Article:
If something is being sold to treat disease and it isn't a prescription drug, or an expensive surgery, surely it must be quackery and nonsense. The insistence that only pills containing synthetic and patented molecules designed and owned by pharmaceutical companies are the only things on this green earth that could affect a person’s health is a viewpoint that is not only absurdly improbable, but also widely accepted amongst conventional medical practitioners (and many people in general). Indeed, their logic would suggest that should a naturally-occurring molecule have any positive effects on health that it must be laughable witch medicine.

This may sound unbelievable, but I have been wrestling with this stubborn generalization for over 15 years. I have clients that visit our dispensary, point around at things on the shelf and say "my doctor says none of this stuff works.". My wife has patients whose medical doctors lose their minds when they find out that she's been prescribed 1000iu of vitamin D per day (which is in the low-end of Health Canada's safe range of dosages) and suggest that if she merely stop taking this poisonous voodoo medicine that her problems will go away. Relative to naturopathic doctors (for instance) not only are conventional medical professionals unqualified to cast judgment on complementary and alternative medicine (CAM) as it is barely part of their academic curriculum, but CAM therapies are often immediately targeted as "the reason" why someone is experiencing symptoms - deliberately placing fear where none is warranted.

Before I get too worked up, allow me to remove this sweeping generalization that I am making about conventional medical therapists. The fact that a huge number of our patients and clients are in fact nurses, and to a much lesser extent doctors and specialists clearly illustrates my point. But are the wounds suffered by CAM strictly due to relentless attacks from mainstream medicine? Are any of these wounds self-inflicted?

As someone who has worked in the CAM industry for over 15 years, I understand and respect every bit of criticism leveled at our industry. I wish the CAM industry consisted of nothing but evidence-based, tried and truly successful practices. I wish that every pill contained something useful to humankind, and that every practitioner was doing something worthwhile. My present observations would suggest that there are so many questionable CAM practices that go on with little to no scientific evidence, that the diamonds sitting in the rough have lost much of their shimmer and go unnoticed by those who attempt to even look; worse still if those doing the looking have any medical or scientific background.  It's no wonder so many people still view the CAM industry with such negativity.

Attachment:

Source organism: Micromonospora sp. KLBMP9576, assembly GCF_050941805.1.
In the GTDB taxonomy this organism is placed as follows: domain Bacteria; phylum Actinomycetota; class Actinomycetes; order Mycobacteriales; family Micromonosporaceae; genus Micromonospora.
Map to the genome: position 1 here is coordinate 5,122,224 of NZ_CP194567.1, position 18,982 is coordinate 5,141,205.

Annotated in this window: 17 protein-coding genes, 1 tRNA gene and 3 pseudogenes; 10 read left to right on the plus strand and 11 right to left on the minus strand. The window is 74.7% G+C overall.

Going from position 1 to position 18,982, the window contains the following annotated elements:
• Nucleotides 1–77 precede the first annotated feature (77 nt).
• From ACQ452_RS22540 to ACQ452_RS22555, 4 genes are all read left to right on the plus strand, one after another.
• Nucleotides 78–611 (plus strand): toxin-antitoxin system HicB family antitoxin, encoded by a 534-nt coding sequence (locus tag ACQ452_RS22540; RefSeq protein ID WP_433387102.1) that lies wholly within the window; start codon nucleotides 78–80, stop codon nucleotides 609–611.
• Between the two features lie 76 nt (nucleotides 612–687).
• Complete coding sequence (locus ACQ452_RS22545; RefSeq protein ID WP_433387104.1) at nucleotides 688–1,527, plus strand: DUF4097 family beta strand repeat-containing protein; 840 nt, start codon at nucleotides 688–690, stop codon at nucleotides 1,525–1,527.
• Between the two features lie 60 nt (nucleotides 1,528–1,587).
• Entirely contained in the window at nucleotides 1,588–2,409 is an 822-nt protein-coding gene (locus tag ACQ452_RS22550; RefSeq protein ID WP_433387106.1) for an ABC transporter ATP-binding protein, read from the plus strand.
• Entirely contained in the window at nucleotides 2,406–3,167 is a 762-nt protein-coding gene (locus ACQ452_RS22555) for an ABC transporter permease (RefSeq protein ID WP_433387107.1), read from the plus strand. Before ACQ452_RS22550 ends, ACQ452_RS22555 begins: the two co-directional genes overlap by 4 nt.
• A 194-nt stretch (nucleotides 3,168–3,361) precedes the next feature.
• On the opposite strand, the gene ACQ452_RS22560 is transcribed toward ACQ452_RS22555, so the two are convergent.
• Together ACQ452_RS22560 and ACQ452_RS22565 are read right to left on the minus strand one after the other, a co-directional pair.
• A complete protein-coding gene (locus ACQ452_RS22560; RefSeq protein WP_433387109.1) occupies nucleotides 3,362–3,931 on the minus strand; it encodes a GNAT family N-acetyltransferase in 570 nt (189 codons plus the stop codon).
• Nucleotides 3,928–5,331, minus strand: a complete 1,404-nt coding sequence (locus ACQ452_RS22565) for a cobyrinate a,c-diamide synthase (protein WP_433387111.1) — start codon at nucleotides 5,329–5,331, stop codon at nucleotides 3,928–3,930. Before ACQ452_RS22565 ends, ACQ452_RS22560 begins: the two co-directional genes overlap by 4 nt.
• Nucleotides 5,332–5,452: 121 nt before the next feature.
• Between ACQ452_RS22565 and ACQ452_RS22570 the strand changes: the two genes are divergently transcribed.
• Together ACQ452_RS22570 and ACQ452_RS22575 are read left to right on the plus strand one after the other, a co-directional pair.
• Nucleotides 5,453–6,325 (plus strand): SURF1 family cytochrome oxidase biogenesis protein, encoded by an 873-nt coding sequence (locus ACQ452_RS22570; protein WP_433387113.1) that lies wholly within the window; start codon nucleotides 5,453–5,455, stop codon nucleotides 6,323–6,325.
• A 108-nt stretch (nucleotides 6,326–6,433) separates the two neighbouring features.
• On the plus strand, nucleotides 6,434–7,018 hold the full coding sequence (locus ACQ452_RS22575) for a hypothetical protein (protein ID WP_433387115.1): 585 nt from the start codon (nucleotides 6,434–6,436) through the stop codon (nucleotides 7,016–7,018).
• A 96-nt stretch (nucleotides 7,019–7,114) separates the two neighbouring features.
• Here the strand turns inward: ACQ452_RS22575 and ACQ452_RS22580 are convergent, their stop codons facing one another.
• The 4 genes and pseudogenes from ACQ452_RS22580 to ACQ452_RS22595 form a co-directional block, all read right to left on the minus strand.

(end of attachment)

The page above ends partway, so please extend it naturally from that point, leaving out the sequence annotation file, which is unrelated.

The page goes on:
The CAM industry is a wild beast; home to everything from evidence-based therapies, to parlour tricks to outright fraud. For every incredible CAM product or service I see, I witness one that make me shake my head in concern or disbelief. If the CAM industry expects to gain any sort of scientific support, or more specifically medical support that will help facilitate itself as a mainstream form of medicine, it’s going to have to try much harder – it certainly isn’t doing itself any favours at present regardless if it means well. I would like to think that everyone in the CAM industry is here to help people; but when the health of our fellow humans is at stake, we owe it to them to ensure that we’re not just regurgitating some myth or folklore, or peddling the wares of a supplement manufacture based upon their marketing materials without first critically evaluating it against real supporting evidence. I’ve been in the industry long enough to not only witness this practice, but unwittingly play a role in it.

Until the CAM industry pulls up its knickers and starts getting serious, it will never be accepted and continue to have its gargantuan share of critics. True evidence-based therapies will continue to be lumped together with the magic tricks and miracle pills which perpetuate a continued aversion to CAM use, even when there is merit. My first request to my fellow CAM members is to be honest, be reasonable, be realistic, be critical, be skeptical, and put truth before the dollar; unlike the pharmaceutical industry, we don’t have the lobbyists in politics to bend it.

I wish to see a not-so-distant future where everything is done in the best interest of the patient. Whether that option is a drug, a surgery, vitamin or mineral therapy, or a botanical remedy I could ideologically care less. Outside of our continental borders, many developed nations have managed to integrate pharmaceuticals with non-pharmaceuticals with very good success and without the need to categorically eliminate things based on which companies make them and who makes the profit each fiscal quarter. To me, the best ideals are the one where the patient is put first.